Find your way to grandma's house with Nokia's HERE Maps and Telenav Scout for iOS

Find your way to grandma's house with Nokia's HERE Maps and Telenav Scout for iOS

Summary: Apple iPhone 5 owners have plenty of options for navigating to your Thanksgiving destination this week and both Nokia and Telenav announced updated apps for iOS today.

TOPICS: Mobility, iPhone, Nokia
Find your way to grandma's house with Nokia's HERE Maps and Telenav Scout for iOS

Last week Nokia announced that HERE Maps would be coming to iOS devices and at the time was available via the Safari browser. The HTML5 app is now available in the App Store and looks just like the browser-based solution I tried out last week. Telenav also just announced a major update for Scout (iTunes link) that gives you FREE voice-guided navigation on iOS. As you can see, there are now plenty of GPS navigation options, check out my review of iOS 6 Maps and eight alternatives, to help you get to grandma's house this Thanksgiving.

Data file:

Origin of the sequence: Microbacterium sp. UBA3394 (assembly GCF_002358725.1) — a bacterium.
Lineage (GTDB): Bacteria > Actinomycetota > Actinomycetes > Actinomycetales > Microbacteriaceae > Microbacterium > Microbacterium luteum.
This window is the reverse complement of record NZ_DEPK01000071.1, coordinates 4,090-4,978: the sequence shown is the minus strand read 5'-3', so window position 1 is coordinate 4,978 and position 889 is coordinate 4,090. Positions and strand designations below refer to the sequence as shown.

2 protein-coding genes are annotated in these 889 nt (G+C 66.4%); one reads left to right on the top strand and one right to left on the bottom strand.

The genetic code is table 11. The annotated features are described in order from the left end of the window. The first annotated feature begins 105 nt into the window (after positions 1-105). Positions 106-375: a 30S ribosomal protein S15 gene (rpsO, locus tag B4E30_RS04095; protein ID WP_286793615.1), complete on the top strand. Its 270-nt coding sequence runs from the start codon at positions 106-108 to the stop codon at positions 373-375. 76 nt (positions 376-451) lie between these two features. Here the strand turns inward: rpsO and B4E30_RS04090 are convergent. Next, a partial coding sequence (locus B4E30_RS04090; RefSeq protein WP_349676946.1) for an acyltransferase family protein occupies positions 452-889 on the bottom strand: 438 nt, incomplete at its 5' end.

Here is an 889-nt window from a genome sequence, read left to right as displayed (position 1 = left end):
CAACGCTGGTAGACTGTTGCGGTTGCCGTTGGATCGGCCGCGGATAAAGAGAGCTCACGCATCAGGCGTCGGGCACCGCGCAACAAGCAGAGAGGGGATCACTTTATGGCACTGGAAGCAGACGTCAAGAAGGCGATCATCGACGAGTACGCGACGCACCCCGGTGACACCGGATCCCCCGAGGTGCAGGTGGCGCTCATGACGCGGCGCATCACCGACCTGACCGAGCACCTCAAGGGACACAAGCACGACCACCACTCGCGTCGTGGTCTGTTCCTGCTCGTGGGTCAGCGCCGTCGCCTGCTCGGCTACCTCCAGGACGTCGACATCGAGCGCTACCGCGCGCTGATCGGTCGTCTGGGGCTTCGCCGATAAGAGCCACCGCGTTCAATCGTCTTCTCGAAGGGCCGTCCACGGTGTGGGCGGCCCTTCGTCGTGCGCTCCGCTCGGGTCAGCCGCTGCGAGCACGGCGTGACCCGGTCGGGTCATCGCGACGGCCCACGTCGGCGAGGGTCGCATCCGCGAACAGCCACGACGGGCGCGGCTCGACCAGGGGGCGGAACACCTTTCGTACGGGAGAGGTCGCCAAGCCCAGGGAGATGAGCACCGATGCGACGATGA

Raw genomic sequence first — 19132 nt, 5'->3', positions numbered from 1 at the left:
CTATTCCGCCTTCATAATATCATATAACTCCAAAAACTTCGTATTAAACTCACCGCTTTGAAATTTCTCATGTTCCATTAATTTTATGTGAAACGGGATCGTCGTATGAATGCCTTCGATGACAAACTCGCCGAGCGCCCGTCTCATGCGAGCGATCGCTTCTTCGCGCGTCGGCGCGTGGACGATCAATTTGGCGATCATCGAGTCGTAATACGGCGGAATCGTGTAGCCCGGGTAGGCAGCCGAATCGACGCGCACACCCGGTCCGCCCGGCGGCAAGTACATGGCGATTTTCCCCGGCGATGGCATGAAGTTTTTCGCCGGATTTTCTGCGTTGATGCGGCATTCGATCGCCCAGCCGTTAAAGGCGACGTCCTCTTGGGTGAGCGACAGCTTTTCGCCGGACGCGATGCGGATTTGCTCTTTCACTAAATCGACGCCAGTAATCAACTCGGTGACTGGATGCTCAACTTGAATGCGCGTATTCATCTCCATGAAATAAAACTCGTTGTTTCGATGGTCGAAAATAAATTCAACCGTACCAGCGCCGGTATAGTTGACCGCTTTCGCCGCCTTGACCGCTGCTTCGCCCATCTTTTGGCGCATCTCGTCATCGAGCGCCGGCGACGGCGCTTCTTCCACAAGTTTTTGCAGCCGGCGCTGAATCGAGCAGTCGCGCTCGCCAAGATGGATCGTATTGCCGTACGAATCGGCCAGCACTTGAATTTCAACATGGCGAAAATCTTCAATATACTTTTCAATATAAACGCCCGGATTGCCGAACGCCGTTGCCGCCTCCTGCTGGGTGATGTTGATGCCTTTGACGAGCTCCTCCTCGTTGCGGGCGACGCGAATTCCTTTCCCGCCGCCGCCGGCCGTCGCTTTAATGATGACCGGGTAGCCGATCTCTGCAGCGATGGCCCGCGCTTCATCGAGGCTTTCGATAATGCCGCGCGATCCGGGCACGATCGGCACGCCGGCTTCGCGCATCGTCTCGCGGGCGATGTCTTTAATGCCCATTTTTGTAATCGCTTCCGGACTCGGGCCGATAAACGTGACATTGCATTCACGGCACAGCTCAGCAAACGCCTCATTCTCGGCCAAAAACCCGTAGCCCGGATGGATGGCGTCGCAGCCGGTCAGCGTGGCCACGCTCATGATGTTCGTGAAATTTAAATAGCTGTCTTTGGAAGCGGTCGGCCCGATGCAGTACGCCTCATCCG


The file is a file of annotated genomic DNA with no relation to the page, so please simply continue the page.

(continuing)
Nokia's HERE Maps

I have been using Nokia Maps on Symbian devices for years and also enjoy the experience on Lumia Windows Phone devices. Today, the HERE Maps (iTunes link) application is available for iOS devices. It is essentially the same thing that you saw via the Safari web browser without the bottom browser menu items. It is a solid GPS navigation solution available for free that also offers the ability to download maps for offline usage. You can save a map area and the app gives you the expected level of detail so the offline map quality is quite variable depending on the area you select.

As described by Apple and Nokia, features of HERE Maps include:

  • Map views: Pick the map you need from map view, live traffic view, public transport line view or satellite view
  • Save map areas & wander without data coverage
  • In selected countries, access community maps created and updated by users
  • Maps, search and place coverage for nearly 200 countries
  • Search with history and suggestions
  • Share places with just a tap, including the location and how to get there, over SMS, email, or social networks
  • Organize places you love into Collections
  • Sign in to HERE Maps with your Nokia Account or Facebook login
  • Sync with Access your Collections anywhere
  • Step-by-Step voice-guided walk navigation
  • Walk navigation through pedestrian routes, parks, alleyways, and more
  • Public transportation and driving directions